If so, it's possible that the memory you've put in was either incompatible or bad or it simply wasn't seated. Sometimes you have to press really hard to get memory in. Don't press so hard that you're going to break something, but make sure it's well seated. There are also issues with adding new hardware. Sometimes you'll have a crash or you'll have a kernel panic if you've attached an incompatible device. So what you want to do in that case is shut down the Mac, disconnect everything except your keyboard and your mouse and your monitor, if you use one with your Mac, and then restart.
If it seems to be starting okay, that's an indication that there's a problem with this hardware. In that case, go to the manufacturer's site and see if there's some kind of driver that you can use that's an update of whatever driver it's currently using. It may be that the driver that you originally had was incompatible with Lion. You have a new driver and it will work okay. As I said, disconnect non-essential peripherals. This can be a problem, not only because of startup, but you may have already started off your Mac, and it still seems to be working in kind of an odd way.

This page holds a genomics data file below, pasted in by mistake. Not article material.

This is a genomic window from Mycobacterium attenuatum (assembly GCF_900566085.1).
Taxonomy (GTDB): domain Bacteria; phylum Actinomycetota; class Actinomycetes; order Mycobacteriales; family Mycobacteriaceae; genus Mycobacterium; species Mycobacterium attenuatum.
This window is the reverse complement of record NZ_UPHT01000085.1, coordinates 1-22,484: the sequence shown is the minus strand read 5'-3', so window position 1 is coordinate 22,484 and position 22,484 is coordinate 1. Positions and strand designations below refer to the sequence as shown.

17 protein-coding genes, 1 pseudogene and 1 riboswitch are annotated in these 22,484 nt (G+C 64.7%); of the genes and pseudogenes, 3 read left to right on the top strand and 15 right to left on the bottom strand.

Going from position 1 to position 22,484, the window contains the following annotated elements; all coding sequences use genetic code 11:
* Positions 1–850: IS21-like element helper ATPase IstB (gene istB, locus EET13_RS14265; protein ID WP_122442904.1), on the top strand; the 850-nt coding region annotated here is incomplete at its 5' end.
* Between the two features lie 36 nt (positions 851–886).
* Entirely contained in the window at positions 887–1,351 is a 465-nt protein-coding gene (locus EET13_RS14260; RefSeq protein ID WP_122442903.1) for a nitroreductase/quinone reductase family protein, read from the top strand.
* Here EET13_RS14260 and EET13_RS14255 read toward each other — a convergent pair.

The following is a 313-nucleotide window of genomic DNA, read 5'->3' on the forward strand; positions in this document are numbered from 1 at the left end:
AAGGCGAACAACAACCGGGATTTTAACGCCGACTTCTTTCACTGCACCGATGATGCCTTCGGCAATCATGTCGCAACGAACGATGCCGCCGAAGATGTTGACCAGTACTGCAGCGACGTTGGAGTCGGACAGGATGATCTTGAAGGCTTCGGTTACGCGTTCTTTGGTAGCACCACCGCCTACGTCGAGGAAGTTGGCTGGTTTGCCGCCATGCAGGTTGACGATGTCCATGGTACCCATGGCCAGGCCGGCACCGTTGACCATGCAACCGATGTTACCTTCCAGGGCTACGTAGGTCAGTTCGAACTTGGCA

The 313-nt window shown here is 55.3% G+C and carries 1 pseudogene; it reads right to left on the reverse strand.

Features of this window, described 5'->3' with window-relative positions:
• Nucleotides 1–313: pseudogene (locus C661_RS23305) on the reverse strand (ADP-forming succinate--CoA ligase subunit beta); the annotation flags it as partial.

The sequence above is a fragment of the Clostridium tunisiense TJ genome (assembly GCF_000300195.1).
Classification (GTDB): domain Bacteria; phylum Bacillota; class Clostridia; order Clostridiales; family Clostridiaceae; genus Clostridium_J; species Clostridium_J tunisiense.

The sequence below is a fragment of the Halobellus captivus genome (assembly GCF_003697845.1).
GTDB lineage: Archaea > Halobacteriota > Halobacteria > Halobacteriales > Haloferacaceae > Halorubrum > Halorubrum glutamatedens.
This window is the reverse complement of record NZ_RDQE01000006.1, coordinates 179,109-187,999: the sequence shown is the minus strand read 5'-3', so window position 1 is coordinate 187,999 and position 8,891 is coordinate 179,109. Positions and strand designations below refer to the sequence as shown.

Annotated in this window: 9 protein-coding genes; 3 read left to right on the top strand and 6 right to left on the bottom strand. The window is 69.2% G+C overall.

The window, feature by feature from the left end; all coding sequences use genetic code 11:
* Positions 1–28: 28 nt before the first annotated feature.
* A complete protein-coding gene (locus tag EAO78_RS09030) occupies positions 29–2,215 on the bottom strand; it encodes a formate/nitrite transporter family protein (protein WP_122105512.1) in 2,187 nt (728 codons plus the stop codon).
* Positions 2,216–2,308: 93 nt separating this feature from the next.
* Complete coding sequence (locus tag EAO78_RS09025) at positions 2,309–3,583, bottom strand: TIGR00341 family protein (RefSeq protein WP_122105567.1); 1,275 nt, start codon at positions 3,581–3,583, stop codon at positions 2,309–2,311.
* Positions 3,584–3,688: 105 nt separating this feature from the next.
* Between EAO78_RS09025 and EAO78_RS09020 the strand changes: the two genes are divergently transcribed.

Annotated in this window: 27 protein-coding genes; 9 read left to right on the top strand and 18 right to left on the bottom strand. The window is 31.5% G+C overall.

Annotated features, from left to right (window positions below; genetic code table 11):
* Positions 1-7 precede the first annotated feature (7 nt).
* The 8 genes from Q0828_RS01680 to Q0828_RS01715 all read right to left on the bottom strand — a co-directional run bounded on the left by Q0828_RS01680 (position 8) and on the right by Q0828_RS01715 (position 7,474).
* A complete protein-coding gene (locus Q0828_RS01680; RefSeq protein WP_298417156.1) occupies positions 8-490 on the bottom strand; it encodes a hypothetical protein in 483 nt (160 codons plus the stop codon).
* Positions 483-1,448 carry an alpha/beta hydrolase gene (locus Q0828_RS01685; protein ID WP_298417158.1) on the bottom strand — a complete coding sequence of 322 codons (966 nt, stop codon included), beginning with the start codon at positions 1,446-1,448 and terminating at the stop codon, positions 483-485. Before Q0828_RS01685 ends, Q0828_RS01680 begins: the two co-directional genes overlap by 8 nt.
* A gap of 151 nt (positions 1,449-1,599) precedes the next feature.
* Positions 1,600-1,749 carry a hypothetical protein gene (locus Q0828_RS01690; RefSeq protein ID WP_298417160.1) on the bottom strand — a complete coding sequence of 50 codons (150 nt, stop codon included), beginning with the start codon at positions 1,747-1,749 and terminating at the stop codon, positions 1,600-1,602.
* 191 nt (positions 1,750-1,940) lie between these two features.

Shut down, disconnect the nonessential stuff, start up, see how it works. If it works better, shut down again and start adding in peripherals one at a time. Add it in once, see how it works. If it's okay, shut down, add another one, start up, is it okay? Great. And so keep repeating until you find the problem peripheral. You can also disable startup items at startup. Oftentimes when you install a software, it will install startup items, and these are little programs that launch as your Mac is booting up.
Most of the time these things are very, very helpful, but sometimes there can be a conflict and this can cause a problem with your Mac. If you want to disable startup items at startup, just hold down the Shift key as you startup and you'll boot into something called Safe Boot Mode. If your Mac is working perfectly under Safe Boot but not otherwise, go into Users and Groups, unlock the System Preference with your username and your password, and then go into Login items and take a look there. Remove the items there and then start up again. If it starts up okay, just like with peripherals, add the startup item, see how your Mac runs, add another one, see how it runs, until you can isolate the problem.